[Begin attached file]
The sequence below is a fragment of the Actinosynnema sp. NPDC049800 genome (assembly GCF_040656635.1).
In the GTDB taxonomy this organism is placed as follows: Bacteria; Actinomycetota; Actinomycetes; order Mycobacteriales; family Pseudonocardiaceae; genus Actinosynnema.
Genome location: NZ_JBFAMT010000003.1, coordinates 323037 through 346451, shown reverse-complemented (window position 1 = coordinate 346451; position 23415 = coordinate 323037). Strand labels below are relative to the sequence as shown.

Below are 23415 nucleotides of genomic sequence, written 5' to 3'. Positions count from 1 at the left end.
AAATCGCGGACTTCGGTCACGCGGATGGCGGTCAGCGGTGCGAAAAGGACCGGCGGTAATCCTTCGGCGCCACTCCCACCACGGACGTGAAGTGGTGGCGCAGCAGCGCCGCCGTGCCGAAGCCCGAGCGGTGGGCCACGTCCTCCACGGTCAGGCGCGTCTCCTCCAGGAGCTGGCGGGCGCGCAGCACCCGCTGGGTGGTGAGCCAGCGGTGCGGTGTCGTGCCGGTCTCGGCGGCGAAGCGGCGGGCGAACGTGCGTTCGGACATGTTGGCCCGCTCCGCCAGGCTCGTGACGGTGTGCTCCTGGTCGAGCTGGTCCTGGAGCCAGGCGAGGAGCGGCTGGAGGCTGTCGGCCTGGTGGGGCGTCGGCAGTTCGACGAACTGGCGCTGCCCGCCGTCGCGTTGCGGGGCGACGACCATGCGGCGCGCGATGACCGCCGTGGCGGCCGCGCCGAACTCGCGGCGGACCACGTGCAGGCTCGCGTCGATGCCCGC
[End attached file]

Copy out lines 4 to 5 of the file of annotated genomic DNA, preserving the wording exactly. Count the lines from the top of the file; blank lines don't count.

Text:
Below are 23415 nucleotides of genomic sequence, written 5' to 3'. Positions count from 1 at the left end.
AAATCGCGGACTTCGGTCACGCGGATGGCGGTCAGCGGTGCGAAAAGGACCGGCGGTAATCCTTCGGCGCCACTCCCACCACGGACGTGAAGTGGTGGCGCAGCAGCGCCGCCGTGCCGAAGCCCGAGCGGTGGGCCACGTCCTCCACGGTCAGGCGCGTCTCCTCCAGGAGCTGGCGGGCGCGCAGCACCCGCTGGGTGGTGAGCCAGCGGTGCGGTGTCGTGCCGGTCTCGGCGGCGAAGCGGCGGGCGAACGTGCGTTCGGACATGTTGGCCCGCTCCGCCAGGCTCGTGACGGTGTGCTCCTGGTCGAGCTGGTCCTGGAGCCAGGCGAGGAGCGGCTGGAGGCTGTCGGCCTGGTGGGGCGTCGGCAGTTCGACGAACTGGCGCTGCCCGCCGTCGCGTTGCGGGGCGACGACCATGCGGCGCGCGATGACCGCCGTGGCGGCCGCGCCGAACTCGCGGCGGACCACGTGCAGGCTCGCGTCGATGCCCGC